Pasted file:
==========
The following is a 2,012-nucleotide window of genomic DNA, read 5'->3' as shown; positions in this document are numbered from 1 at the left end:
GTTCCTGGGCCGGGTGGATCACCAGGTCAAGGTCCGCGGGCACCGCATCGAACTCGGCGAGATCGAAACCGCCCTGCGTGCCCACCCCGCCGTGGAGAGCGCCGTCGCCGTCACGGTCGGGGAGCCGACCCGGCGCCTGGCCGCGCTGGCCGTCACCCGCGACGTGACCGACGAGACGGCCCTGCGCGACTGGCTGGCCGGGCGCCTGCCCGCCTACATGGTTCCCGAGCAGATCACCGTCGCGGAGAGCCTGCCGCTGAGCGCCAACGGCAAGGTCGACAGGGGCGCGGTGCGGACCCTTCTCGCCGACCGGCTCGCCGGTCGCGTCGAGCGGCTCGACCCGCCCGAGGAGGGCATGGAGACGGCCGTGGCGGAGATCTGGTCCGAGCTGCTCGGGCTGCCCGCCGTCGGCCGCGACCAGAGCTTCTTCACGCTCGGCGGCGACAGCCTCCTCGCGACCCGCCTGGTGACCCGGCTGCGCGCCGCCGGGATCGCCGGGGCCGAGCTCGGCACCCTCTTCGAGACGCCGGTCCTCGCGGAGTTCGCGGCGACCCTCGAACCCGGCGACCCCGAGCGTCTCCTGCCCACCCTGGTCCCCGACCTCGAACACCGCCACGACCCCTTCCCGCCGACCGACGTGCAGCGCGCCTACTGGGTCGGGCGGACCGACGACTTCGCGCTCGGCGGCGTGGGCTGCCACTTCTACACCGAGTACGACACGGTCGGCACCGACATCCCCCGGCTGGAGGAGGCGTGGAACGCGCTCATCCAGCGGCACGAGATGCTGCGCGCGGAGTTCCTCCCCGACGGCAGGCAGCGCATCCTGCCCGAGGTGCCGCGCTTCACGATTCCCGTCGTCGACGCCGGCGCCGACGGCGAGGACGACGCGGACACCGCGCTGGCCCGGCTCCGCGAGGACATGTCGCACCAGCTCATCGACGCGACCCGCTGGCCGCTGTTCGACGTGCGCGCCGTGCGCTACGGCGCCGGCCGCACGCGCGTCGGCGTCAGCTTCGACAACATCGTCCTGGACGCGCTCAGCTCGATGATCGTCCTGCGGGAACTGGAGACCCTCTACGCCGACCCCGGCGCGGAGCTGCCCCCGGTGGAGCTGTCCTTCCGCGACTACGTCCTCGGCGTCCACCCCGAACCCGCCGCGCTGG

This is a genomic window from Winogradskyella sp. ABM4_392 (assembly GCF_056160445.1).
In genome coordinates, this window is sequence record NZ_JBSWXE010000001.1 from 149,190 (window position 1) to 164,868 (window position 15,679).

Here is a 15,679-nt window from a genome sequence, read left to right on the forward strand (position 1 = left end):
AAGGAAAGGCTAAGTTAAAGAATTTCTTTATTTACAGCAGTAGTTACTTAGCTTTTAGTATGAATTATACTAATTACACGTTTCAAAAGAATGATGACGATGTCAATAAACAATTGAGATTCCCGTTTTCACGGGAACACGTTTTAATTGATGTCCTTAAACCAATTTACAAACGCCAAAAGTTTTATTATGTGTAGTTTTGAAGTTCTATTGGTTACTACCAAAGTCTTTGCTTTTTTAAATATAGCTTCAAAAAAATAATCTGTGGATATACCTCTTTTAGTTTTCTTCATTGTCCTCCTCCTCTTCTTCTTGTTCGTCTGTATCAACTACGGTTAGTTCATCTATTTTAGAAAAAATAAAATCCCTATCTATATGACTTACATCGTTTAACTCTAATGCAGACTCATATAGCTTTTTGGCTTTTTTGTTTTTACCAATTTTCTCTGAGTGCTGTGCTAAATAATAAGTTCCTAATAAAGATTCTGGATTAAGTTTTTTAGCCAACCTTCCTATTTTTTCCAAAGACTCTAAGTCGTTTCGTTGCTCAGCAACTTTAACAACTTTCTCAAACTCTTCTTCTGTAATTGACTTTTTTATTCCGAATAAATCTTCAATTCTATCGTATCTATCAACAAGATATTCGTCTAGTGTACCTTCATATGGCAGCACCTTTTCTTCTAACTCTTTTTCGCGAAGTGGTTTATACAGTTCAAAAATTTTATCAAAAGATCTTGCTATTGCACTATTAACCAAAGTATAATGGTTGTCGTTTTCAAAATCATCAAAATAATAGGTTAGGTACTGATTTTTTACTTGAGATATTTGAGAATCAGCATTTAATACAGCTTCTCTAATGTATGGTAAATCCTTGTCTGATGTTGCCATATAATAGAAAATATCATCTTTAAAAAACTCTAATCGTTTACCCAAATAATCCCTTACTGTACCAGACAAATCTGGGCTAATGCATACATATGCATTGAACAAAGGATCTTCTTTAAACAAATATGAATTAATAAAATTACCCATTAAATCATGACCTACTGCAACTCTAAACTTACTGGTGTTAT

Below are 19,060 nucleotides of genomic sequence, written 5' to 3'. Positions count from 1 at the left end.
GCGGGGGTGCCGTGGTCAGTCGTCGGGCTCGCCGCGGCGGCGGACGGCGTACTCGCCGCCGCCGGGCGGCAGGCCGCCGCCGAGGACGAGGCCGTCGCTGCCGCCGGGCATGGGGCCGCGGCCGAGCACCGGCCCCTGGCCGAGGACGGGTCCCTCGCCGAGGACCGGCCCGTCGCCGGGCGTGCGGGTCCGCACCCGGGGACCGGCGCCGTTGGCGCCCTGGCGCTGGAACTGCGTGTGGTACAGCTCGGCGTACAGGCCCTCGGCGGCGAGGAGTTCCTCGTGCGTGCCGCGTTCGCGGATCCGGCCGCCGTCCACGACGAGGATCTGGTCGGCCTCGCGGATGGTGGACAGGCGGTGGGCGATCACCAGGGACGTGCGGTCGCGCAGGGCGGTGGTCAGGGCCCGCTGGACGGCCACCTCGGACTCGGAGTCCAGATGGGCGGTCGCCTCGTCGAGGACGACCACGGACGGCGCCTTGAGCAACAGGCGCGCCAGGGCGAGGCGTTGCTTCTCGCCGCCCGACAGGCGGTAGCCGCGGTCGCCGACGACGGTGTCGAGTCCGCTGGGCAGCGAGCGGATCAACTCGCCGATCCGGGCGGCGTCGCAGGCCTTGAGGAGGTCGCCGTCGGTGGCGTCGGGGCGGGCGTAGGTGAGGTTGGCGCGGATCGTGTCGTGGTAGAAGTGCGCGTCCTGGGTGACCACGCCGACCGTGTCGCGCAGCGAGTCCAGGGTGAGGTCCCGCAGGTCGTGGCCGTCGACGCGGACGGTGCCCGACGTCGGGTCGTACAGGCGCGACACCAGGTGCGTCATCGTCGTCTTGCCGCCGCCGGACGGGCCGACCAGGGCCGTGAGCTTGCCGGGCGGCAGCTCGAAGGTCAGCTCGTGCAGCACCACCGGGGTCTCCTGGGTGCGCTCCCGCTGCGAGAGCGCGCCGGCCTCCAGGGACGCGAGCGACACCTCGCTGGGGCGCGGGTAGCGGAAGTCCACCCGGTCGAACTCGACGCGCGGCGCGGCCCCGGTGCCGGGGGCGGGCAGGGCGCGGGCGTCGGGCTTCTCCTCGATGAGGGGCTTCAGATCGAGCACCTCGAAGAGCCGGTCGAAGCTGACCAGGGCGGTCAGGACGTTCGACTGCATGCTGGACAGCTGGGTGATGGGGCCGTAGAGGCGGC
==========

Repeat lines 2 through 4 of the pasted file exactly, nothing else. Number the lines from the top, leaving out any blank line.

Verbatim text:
GTTCCTGGGCCGGGTGGATCACCAGGTCAAGGTCCGCGGGCACCGCATCGAACTCGGCGAGATCGAAACCGCCCTGCGTGCCCACCCCGCCGTGGAGAGCGCCGTCGCCGTCACGGTCGGGGAGCCGACCCGGCGCCTGGCCGCGCTGGCCGTCACCCGCGACGTGACCGACGAGACGGCCCTGCGCGACTGGCTGGCCGGGCGCCTGCCCGCCTACATGGTTCCCGAGCAGATCACCGTCGCGGAGAGCCTGCCGCTGAGCGCCAACGGCAAGGTCGACAGGGGCGCGGTGCGGACCCTTCTCGCCGACCGGCTCGCCGGTCGCGTCGAGCGGCTCGACCCGCCCGAGGAGGGCATGGAGACGGCCGTGGCGGAGATCTGGTCCGAGCTGCTCGGGCTGCCCGCCGTCGGCCGCGACCAGAGCTTCTTCACGCTCGGCGGCGACAGCCTCCTCGCGACCCGCCTGGTGACCCGGCTGCGCGCCGCCGGGATCGCCGGGGCCGAGCTCGGCACCCTCTTCGAGACGCCGGTCCTCGCGGAGTTCGCGGCGACCCTCGAACCCGGCGACCCCGAGCGTCTCCTGCCCACCCTGGTCCCCGACCTCGAACACCGCCACGACCCCTTCCCGCCGACCGACGTGCAGCGCGCCTACTGGGTCGGGCGGACCGACGACTTCGCGCTCGGCGGCGTGGGCTGCCACTTCTACACCGAGTACGACACGGTCGGCACCGACATCCCCCGGCTGGAGGAGGCGTGGAACGCGCTCATCCAGCGGCACGAGATGCTGCGCGCGGAGTTCCTCCCCGACGGCAGGCAGCGCATCCTGCCCGAGGTGCCGCGCTTCACGATTCCCGTCGTCGACGCCGGCGCCGACGGCGAGGACGACGCGGACACCGCGCTGGCCCGGCTCCGCGAGGACATGTCGCACCAGCTCATCGACGCGACCCGCTGGCCGCTGTTCGACGTGCGCGCCGTGCGCTACGGCGCCGGCCGCACGCGCGTCGGCGTCAGCTTCGACAACATCGTCCTGGACGCGCTCAGCTCGATGATCGTCCTGCGGGAACTGGAGACCCTCTACGCCGACCCCGGCGCGGAGCTGCCCCCGGTGGAGCTGTCCTTCCGCGACTACGTCCTCGGCGTCCACCCCGAACCCGCCGCGCTGG

This is a genomic window from Winogradskyella sp. ABM4_392 (assembly GCF_056160445.1).
In genome coordinates, this window is sequence record NZ_JBSWXE010000001.1 from 149,190 (window position 1) to 164,868 (window position 15,679).